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Banner for the 2012 Chronic Kidney Disease Childhood to Adulthood Meeting.

Insights into CKD from the CKiD and CRIC Studies

Jan. 23 - 24, 2012 Location Contacts
Event Details Agenda

Event Details

Meeting Objectives

The NIDDK currently supports two large-scale, long-term observational studies of chronic kidney disease (CKD), the Chronic Kidney Disease in Children (CKiD)  Study and the Chronic Renal Insufficiency Cohort (CRIC) Study, to address a wide range of scientific questions focused on prediction and mechanisms of CKD progression in both children and adults. In addition, a major focus of both studies is the set of clinical consequences arising from CKD including, but not limited to cardiovascular illness.

The NIDDK, in collaboration with the CKiD Study and CRIC Study investigators, will hold a workshop to discuss key recent published findings and emerging data from these landmark studies, including the results of a number of their ancillary studies. The workshop presentations made by study investigators also will highlight future opportunities for collaboration between these studies and among investigators in the broader CKD research community.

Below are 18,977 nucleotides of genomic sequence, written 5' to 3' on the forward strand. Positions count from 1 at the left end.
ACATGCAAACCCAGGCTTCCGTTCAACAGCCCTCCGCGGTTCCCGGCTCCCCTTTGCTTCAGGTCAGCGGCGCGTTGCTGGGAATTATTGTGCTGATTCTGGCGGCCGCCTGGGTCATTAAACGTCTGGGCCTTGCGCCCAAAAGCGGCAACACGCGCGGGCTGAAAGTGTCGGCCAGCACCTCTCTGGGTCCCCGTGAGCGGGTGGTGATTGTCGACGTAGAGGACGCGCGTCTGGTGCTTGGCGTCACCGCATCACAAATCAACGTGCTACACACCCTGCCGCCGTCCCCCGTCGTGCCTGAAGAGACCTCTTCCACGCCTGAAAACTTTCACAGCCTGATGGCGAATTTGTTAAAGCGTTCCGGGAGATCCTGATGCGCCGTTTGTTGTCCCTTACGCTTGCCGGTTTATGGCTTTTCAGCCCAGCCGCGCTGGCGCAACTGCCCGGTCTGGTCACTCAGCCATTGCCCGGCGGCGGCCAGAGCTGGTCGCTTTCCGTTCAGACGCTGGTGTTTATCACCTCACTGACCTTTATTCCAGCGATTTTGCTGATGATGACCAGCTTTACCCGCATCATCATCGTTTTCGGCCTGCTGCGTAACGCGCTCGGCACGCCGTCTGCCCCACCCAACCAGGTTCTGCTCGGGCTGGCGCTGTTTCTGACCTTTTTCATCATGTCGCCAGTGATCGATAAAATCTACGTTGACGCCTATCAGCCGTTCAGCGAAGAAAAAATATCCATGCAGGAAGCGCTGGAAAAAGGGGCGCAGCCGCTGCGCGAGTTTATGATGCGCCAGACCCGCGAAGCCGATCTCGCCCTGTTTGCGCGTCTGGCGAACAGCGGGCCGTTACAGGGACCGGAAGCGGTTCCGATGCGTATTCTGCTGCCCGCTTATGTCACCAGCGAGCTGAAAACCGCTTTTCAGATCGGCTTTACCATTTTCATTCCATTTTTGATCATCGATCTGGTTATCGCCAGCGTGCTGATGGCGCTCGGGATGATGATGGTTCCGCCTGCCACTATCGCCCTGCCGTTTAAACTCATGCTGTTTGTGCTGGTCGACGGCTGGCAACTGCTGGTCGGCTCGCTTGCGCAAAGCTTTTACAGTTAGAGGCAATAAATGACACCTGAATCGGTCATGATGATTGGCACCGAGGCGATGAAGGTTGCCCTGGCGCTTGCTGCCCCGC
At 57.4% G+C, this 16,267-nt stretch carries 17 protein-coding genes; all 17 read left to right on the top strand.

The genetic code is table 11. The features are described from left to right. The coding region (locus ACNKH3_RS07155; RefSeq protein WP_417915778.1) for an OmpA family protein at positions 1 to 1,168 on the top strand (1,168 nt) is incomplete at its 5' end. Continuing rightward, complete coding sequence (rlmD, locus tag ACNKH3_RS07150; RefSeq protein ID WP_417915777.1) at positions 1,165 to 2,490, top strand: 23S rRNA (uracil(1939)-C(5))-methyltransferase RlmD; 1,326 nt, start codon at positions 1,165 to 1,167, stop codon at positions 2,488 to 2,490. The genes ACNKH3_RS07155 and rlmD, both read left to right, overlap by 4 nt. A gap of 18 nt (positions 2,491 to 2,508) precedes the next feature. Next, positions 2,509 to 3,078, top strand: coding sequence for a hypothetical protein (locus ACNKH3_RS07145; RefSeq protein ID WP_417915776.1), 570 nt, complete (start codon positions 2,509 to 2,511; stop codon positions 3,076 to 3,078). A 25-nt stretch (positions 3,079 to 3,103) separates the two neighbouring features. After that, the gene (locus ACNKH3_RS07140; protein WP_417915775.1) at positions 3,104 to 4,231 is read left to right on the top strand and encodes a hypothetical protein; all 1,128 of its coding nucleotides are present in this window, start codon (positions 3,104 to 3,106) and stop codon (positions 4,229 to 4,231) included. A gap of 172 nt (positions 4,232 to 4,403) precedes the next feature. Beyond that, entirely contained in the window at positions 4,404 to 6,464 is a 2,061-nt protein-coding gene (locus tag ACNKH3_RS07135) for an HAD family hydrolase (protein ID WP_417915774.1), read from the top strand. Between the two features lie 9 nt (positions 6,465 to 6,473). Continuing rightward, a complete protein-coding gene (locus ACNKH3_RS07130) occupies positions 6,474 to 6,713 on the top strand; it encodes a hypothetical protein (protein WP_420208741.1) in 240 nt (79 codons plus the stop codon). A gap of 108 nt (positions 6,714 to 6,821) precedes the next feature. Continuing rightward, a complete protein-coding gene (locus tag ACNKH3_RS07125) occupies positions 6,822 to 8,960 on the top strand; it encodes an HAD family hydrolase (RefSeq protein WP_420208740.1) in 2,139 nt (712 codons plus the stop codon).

This 11/2 day workshop will include presentations on:

  • Keynote addresses on the burden of CKD in adults and children
  • The challenges of studying CKD over time
  • Key findings of the CRIC Study
  • Key findings of the CKiD Study
  • Methodological issues related to analysis of data from longitudinal CKD research studies
  • Opportunities for collaboration
  • Future research directions
The target audience for this colloquium includes:
  • Nephrologists and pediatric nephrologists
  • Researchers and other health care professionals with interest in CKD
  • Public health practitioners
  • The CRIC and CKiD investigators
  • Ancillary investigators to the CRIC and CKiD Studies
  • Foundation and professional society leadership
  • Journal editors

Also supported by the National Heart, Lung and Blood Institute and the National Institute of Child Health and Human Development.